Heart-leaved aster (Symphyotrichum cordifolium) · 9/25/2010 · Nashua River Rail Trail, Groton Center, Groton, Mass­a­chu­setts
≈ 9 × 6" (22 × 14 cm)

Symphyotrichum Nees

Bushy American-aster (Symphyotrichum dumosum) · 10/3/2010
≈ 17 × 14" (44 × 35 cm) ID is uncertain

Symphyotrichum Nees

Smooth blue aster (Symphyotrichum laeve) · 9/19/2013 · Harvard, Mass­a­chu­setts
≈ 8 × 7" (20 × 18 cm) ID is uncertain

Symphyotrichum Nees

New England aster (Symphyotrichum novae-angliae) · 9/18/2009 · Acadia National Park, Bar Harbor, Maine
≈ 2½ × 2" (6.5 × 5.6 cm)

Boltonia decurrens

Doellingeria umbellata var. umbellata

Eurybia spectabilis
Common Name

winged false aster

flat-topped white aster

showy aster
Plant Plants form dense, bushlike clusters up to 5' (1.5 m) in height. Plants are 20-79" (50-200 cm) high. Stems are green, sometimes purple or yellowish-brown. Plants are 4-35" (10-90 cm) tall, with stiff stems and sticky hairs, often branching toward the top.
Flowers Each flower is a composite flower, composed of a central yellow disc with 230-400 tiny disc florets, surrounded by 45-60 white or pale purple rays. Flowers are up to 1¾" (5 cm) across, occurring in dense panicles or corymbs. They appear from August to September.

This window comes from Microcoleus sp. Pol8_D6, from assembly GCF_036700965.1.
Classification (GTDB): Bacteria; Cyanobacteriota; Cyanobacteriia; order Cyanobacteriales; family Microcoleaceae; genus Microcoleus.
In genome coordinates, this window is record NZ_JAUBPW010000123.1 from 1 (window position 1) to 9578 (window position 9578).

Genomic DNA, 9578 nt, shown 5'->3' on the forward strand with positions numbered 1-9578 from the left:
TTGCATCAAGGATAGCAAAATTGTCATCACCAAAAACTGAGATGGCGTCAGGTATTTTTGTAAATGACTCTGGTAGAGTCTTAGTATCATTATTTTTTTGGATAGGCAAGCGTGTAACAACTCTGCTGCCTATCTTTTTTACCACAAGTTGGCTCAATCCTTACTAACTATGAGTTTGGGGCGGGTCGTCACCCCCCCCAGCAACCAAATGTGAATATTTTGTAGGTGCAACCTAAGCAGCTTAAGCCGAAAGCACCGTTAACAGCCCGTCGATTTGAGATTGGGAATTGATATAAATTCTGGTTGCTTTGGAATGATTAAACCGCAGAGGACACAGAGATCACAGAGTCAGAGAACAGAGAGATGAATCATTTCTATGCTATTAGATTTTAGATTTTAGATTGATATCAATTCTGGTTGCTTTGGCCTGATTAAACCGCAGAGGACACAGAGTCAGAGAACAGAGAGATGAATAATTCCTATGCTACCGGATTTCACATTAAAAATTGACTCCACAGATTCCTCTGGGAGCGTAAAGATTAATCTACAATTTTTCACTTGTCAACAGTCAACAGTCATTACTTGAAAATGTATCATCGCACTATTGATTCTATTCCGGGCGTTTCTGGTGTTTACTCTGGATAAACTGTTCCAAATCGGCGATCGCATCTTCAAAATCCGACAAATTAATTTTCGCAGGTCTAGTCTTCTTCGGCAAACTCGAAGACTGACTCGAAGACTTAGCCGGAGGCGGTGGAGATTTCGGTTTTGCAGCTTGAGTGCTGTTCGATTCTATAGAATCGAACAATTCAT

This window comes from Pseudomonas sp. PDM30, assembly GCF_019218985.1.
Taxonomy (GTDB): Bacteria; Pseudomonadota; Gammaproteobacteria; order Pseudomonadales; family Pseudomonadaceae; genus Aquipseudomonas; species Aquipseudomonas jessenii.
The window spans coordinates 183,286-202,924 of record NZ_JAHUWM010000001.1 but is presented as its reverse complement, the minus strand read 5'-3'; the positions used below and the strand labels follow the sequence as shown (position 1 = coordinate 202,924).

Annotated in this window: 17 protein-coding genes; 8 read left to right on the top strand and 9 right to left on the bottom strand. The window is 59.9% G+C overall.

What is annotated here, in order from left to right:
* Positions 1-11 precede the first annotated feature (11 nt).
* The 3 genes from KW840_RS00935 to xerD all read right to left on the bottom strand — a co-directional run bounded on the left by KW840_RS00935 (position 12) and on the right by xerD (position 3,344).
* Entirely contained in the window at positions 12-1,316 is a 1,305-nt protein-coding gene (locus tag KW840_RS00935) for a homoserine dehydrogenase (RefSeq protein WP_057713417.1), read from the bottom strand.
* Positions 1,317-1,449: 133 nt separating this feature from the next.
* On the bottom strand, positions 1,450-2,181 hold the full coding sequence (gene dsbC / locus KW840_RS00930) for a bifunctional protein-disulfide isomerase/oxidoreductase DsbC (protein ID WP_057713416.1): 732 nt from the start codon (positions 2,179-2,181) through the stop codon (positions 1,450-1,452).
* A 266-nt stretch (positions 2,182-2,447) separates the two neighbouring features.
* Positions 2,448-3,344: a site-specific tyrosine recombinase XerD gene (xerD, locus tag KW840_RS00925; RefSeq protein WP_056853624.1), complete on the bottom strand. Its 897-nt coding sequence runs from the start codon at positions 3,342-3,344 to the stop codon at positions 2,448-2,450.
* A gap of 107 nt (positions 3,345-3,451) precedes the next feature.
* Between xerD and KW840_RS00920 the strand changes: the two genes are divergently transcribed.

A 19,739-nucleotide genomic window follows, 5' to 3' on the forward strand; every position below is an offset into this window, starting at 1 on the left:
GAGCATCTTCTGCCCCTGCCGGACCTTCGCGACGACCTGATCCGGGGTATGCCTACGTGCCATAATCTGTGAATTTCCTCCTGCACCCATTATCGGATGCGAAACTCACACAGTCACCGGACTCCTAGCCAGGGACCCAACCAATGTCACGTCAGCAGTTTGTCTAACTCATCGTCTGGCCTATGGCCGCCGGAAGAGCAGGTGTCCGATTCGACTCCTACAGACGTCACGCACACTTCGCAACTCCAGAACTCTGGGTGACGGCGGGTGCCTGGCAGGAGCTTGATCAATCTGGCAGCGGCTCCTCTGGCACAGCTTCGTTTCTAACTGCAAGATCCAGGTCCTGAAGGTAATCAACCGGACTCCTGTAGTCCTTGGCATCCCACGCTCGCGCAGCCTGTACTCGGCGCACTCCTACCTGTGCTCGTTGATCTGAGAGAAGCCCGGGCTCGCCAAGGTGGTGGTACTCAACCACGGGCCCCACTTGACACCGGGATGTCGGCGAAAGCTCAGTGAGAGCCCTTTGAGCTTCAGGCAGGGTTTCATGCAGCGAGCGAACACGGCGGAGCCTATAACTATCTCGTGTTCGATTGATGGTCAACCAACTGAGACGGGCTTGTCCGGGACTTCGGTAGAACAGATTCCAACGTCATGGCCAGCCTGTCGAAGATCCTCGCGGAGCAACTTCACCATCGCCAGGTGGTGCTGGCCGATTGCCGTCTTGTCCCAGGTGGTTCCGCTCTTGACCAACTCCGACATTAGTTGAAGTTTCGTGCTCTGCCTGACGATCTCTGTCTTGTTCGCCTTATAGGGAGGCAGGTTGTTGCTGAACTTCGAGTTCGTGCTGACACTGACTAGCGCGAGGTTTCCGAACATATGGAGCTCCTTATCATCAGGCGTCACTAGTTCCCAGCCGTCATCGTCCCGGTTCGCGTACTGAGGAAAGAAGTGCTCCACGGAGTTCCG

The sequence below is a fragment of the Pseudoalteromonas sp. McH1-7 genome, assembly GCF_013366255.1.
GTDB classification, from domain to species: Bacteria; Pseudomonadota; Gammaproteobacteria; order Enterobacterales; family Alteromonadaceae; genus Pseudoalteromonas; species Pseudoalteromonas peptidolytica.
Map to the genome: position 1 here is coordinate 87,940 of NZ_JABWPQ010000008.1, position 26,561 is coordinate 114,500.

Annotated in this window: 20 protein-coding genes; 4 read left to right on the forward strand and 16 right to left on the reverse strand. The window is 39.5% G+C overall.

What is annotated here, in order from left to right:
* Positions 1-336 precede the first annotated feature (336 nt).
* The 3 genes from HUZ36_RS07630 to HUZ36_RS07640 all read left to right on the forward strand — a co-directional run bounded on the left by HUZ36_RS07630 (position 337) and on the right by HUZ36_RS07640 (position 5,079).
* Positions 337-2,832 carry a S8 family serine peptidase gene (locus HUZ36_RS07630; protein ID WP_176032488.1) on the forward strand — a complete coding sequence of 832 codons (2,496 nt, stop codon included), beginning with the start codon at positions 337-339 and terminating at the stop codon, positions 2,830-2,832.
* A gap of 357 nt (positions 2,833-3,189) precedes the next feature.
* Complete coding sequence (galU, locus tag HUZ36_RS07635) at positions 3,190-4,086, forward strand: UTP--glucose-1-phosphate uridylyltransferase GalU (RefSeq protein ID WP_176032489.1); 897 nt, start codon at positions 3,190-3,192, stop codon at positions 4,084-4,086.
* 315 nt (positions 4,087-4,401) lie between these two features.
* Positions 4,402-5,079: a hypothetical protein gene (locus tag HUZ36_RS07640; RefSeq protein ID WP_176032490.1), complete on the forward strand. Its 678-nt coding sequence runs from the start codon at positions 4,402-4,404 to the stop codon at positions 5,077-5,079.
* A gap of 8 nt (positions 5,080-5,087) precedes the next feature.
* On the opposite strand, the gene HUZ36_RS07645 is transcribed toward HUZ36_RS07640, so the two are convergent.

Panicles are 3-12" (7.6-30 cm) around. Individual flowers are about ½" (1.3 cm) across, with 5-12 white rays and 12-25 tiny florets in the central disc. The disc is yellow, aging to tan-colored.


Flowerheads are a flat-topped corymb. Individual flowers are up to 1½" (3.8 cm) across, with 15-35 blue to purple rays and 25-55 tiny flowers in the central disc.
Leaves Leaves decrease in width until they form wings on their stems ("decurrent"). They are up to 6" (15 cm) long, and linear or lanceolate.


2-4" (6-11 cm) long by ½-⅞" (1.3-2.5 cm) wide. They are smooth when rubbed in one direction, rough in the other, elliptic or lanceolate-elliptic. They have prominent veins, and pale or whitish green undersides.


Alternate, unlobed, mostly toothless, rough or hairless, and ⅜-6" (1-16 cm) × ⅛-1½" (3-40 mm). Their shapes are lanceolate or elliptic to ovate- or obovate-elliptic or spatulate. This translates roughly to rounded or spoon-shaped. Leaves may be attached directly to the stem (sessile), or on short winged petioles.
Range/ Zones

USDA Zones: 4-8

Habitats   Moist thickets, meadows, swamp edges Dry, sandy woods and clearings, especially in coastal pine barrens.
Type Wild Wild Wild
Occurrence Rare    


Ionactis linariifolius

Oclemena acuminata

Symphyotrichum cordifolium
Common Name

flax-leaved aster

whorled wood aster

heart-leaved aster